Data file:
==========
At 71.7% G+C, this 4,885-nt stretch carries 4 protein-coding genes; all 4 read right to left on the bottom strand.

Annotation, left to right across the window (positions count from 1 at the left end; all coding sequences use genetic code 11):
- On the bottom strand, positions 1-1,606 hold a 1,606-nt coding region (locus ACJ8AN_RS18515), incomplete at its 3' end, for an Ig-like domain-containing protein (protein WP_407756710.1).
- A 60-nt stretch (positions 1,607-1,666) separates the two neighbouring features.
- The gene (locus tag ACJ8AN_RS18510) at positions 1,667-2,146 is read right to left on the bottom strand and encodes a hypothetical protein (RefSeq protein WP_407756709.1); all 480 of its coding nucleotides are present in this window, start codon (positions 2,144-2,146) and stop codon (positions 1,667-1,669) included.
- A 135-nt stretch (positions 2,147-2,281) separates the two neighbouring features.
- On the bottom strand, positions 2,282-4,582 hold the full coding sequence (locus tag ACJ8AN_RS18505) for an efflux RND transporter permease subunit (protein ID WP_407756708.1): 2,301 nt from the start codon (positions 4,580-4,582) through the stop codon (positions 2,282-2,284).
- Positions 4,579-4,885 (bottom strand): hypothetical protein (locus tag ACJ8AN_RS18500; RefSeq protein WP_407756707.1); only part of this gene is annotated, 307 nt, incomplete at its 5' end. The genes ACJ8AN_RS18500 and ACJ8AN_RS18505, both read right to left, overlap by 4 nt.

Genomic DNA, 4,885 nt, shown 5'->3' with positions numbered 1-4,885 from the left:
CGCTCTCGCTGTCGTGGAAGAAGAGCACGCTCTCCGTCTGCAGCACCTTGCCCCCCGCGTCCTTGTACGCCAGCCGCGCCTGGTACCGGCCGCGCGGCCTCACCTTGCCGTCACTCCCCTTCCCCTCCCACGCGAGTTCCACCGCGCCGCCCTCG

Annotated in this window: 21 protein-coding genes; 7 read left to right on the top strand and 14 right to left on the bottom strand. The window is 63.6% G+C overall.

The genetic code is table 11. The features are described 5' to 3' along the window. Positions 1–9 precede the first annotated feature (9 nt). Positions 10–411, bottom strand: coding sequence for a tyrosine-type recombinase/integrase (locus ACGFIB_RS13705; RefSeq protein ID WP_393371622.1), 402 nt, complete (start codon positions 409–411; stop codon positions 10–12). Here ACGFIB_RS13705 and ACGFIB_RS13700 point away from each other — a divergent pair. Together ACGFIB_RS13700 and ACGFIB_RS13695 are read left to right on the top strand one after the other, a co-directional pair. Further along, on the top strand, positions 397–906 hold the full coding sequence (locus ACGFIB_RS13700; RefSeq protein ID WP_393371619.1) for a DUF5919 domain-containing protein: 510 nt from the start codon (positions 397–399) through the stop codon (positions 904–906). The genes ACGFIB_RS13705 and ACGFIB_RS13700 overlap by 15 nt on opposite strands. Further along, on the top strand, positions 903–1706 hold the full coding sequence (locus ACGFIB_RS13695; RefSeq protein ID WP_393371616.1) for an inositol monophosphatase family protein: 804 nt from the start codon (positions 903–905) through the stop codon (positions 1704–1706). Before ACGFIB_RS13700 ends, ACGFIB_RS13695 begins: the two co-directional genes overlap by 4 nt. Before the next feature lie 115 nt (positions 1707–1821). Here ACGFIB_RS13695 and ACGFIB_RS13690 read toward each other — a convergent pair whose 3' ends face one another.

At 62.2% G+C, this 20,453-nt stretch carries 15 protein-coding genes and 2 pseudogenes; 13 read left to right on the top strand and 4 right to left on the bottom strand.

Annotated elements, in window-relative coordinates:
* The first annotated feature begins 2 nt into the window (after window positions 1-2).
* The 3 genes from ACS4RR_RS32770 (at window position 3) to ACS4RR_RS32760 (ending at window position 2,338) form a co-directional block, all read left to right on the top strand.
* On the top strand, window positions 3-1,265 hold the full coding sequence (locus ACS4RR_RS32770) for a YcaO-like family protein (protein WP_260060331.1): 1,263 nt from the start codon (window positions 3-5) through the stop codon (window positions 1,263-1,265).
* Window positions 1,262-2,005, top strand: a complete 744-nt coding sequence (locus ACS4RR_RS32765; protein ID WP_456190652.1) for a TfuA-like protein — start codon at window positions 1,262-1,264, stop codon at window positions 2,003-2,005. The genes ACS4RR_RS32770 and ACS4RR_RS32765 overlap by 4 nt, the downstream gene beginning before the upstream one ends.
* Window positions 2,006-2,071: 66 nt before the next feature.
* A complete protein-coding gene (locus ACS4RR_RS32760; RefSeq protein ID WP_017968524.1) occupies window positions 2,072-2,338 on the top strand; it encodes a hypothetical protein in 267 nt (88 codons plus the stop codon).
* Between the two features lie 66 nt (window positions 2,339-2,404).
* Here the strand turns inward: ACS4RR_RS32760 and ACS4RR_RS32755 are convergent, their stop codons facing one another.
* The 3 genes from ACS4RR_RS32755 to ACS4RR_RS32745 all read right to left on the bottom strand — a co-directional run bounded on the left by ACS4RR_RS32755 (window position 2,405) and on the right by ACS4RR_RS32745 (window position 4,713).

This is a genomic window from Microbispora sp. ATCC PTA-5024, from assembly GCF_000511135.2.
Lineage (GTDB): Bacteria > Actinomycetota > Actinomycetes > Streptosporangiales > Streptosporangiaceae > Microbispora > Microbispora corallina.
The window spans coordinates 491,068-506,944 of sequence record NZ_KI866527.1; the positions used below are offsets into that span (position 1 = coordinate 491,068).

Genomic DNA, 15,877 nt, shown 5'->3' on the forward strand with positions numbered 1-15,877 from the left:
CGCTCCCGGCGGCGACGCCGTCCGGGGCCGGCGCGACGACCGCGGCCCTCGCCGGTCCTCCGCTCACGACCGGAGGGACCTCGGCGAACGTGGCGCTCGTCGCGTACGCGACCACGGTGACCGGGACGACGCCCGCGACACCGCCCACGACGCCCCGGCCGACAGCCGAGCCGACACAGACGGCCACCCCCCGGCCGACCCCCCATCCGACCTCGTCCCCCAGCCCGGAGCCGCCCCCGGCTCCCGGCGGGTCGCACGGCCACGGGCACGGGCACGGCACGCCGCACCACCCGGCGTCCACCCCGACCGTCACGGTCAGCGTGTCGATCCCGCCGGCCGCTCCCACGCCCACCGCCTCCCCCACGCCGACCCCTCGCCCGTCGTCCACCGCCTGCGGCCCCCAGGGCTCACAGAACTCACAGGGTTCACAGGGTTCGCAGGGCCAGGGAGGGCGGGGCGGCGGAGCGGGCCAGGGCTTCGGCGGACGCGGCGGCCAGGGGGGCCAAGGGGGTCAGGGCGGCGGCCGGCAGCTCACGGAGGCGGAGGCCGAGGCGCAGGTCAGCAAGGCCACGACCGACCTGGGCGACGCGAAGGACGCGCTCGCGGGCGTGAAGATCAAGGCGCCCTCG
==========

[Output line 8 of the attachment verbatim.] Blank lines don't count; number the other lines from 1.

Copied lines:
- Positions 4,579-4,885 (bottom strand): hypothetical protein (locus tag ACJ8AN_RS18500; RefSeq protein WP_407756707.1); only part of this gene is annotated, 307 nt, incomplete at its 5' end. The genes ACJ8AN_RS18500 and ACJ8AN_RS18505, both read right to left, overlap by 4 nt.